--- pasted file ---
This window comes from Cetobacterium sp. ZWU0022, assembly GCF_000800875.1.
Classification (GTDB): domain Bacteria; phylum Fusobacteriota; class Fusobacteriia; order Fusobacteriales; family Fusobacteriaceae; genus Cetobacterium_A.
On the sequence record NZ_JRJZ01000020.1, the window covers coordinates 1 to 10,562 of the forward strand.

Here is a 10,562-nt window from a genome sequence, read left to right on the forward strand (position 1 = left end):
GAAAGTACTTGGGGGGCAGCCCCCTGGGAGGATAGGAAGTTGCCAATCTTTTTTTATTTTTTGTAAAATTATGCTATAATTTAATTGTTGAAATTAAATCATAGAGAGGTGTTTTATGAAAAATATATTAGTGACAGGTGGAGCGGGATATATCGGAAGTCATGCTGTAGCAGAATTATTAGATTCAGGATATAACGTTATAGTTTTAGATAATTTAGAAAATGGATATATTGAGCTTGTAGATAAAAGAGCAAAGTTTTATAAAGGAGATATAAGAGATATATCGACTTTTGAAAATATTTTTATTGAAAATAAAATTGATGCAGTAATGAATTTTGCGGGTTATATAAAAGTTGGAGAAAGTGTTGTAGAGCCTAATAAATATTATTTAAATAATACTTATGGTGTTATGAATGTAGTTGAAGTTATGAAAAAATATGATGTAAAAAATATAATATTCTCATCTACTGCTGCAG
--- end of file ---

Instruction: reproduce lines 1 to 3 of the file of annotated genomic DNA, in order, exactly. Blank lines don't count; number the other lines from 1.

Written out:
This window comes from Cetobacterium sp. ZWU0022, assembly GCF_000800875.1.
Classification (GTDB): domain Bacteria; phylum Fusobacteriota; class Fusobacteriia; order Fusobacteriales; family Fusobacteriaceae; genus Cetobacterium_A.
On the sequence record NZ_JRJZ01000020.1, the window covers coordinates 1 to 10,562 of the forward strand.